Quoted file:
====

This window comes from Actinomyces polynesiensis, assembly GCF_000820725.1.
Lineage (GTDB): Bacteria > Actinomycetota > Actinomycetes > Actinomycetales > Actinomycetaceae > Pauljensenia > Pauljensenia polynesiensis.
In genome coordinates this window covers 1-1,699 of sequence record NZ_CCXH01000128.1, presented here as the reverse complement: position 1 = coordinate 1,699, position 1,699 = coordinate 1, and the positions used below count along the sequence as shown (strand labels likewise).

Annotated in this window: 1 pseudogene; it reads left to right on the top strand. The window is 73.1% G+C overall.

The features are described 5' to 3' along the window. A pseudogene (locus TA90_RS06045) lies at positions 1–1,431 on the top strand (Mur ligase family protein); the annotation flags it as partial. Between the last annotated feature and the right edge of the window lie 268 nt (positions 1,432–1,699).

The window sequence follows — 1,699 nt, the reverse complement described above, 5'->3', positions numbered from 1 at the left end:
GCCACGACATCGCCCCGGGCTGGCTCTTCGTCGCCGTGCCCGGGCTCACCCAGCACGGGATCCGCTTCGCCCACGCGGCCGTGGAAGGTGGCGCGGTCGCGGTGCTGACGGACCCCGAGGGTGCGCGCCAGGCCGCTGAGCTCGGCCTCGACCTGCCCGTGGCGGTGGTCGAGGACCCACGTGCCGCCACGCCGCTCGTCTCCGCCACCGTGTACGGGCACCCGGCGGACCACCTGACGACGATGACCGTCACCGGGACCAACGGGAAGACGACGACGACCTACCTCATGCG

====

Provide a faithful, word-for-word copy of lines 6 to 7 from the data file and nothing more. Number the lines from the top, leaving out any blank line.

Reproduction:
The window sequence follows — 1,699 nt, the reverse complement described above, 5'->3', positions numbered from 1 at the left end:
GCCACGACATCGCCCCGGGCTGGCTCTTCGTCGCCGTGCCCGGGCTCACCCAGCACGGGATCCGCTTCGCCCACGCGGCCGTGGAAGGTGGCGCGGTCGCGGTGCTGACGGACCCCGAGGGTGCGCGCCAGGCCGCTGAGCTCGGCCTCGACCTGCCCGTGGCGGTGGTCGAGGACCCACGTGCCGCCACGCCGCTCGTCTCCGCCACCGTGTACGGGCACCCGGCGGACCACCTGACGACGATGACCGTCACCGGGACCAACGGGAAGACGACGACGACCTACCTCATGCG